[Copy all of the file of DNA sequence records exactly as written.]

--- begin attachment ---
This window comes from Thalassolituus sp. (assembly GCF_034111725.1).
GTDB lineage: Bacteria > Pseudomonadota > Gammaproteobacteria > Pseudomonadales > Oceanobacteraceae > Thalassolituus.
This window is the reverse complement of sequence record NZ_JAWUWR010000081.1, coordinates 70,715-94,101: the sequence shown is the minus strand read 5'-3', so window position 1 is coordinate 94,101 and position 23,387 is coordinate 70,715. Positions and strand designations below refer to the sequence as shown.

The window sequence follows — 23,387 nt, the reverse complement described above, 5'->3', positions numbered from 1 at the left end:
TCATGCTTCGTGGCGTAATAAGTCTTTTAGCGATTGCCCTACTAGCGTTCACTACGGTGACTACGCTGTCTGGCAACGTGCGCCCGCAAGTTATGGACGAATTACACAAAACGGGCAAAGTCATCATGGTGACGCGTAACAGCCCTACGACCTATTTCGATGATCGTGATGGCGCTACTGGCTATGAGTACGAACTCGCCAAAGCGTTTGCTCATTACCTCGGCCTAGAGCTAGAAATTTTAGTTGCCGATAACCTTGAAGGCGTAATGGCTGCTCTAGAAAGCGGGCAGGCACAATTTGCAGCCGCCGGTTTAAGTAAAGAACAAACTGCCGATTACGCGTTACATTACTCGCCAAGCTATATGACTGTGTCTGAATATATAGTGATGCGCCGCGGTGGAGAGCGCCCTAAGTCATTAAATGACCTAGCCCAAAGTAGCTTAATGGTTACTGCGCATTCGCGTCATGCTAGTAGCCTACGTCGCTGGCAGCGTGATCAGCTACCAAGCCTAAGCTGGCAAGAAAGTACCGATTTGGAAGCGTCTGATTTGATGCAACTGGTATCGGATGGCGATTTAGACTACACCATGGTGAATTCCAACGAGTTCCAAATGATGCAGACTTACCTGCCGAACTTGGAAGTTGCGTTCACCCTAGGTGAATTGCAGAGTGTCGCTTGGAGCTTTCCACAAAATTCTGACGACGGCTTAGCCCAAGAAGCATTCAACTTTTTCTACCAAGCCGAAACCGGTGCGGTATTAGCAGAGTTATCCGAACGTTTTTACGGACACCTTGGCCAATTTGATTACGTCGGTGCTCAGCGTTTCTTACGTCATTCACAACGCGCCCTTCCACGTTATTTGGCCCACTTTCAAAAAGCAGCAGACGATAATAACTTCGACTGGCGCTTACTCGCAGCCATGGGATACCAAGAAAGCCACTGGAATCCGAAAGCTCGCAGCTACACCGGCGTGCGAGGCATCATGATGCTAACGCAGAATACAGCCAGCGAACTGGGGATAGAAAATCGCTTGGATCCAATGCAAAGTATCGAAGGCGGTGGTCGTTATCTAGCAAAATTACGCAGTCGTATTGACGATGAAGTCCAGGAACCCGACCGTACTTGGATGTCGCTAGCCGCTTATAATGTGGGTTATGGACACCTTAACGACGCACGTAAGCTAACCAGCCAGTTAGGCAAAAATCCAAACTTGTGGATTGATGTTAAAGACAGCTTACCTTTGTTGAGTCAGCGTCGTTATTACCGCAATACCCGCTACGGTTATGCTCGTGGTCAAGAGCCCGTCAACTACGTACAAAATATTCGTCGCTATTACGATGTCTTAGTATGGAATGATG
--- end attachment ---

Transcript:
This window comes from Thalassolituus sp. (assembly GCF_034111725.1).
GTDB lineage: Bacteria > Pseudomonadota > Gammaproteobacteria > Pseudomonadales > Oceanobacteraceae > Thalassolituus.
This window is the reverse complement of sequence record NZ_JAWUWR010000081.1, coordinates 70,715-94,101: the sequence shown is the minus strand read 5'-3', so window position 1 is coordinate 94,101 and position 23,387 is coordinate 70,715. Positions and strand designations below refer to the sequence as shown.

The window sequence follows — 23,387 nt, the reverse complement described above, 5'->3', positions numbered from 1 at the left end:
TCATGCTTCGTGGCGTAATAAGTCTTTTAGCGATTGCCCTACTAGCGTTCACTACGGTGACTACGCTGTCTGGCAACGTGCGCCCGCAAGTTATGGACGAATTACACAAAACGGGCAAAGTCATCATGGTGACGCGTAACAGCCCTACGACCTATTTCGATGATCGTGATGGCGCTACTGGCTATGAGTACGAACTCGCCAAAGCGTTTGCTCATTACCTCGGCCTAGAGCTAGAAATTTTAGTTGCCGATAACCTTGAAGGCGTAATGGCTGCTCTAGAAAGCGGGCAGGCACAATTTGCAGCCGCCGGTTTAAGTAAAGAACAAACTGCCGATTACGCGTTACATTACTCGCCAAGCTATATGACTGTGTCTGAATATATAGTGATGCGCCGCGGTGGAGAGCGCCCTAAGTCATTAAATGACCTAGCCCAAAGTAGCTTAATGGTTACTGCGCATTCGCGTCATGCTAGTAGCCTACGTCGCTGGCAGCGTGATCAGCTACCAAGCCTAAGCTGGCAAGAAAGTACCGATTTGGAAGCGTCTGATTTGATGCAACTGGTATCGGATGGCGATTTAGACTACACCATGGTGAATTCCAACGAGTTCCAAATGATGCAGACTTACCTGCCGAACTTGGAAGTTGCGTTCACCCTAGGTGAATTGCAGAGTGTCGCTTGGAGCTTTCCACAAAATTCTGACGACGGCTTAGCCCAAGAAGCATTCAACTTTTTCTACCAAGCCGAAACCGGTGCGGTATTAGCAGAGTTATCCGAACGTTTTTACGGACACCTTGGCCAATTTGATTACGTCGGTGCTCAGCGTTTCTTACGTCATTCACAACGCGCCCTTCCACGTTATTTGGCCCACTTTCAAAAAGCAGCAGACGATAATAACTTCGACTGGCGCTTACTCGCAGCCATGGGATACCAAGAAAGCCACTGGAATCCGAAAGCTCGCAGCTACACCGGCGTGCGAGGCATCATGATGCTAACGCAGAATACAGCCAGCGAACTGGGGATAGAAAATCGCTTGGATCCAATGCAAAGTATCGAAGGCGGTGGTCGTTATCTAGCAAAATTACGCAGTCGTATTGACGATGAAGTCCAGGAACCCGACCGTACTTGGATGTCGCTAGCCGCTTATAATGTGGGTTATGGACACCTTAACGACGCACGTAAGCTAACCAGCCAGTTAGGCAAAAATCCAAACTTGTGGATTGATGTTAAAGACAGCTTACCTTTGTTGAGTCAGCGTCGTTATTACCGCAATACCCGCTACGGTTATGCTCGTGGTCAAGAGCCCGTCAACTACGTACAAAATATTCGTCGCTATTACGATGTCTTAGTATGGAATGATG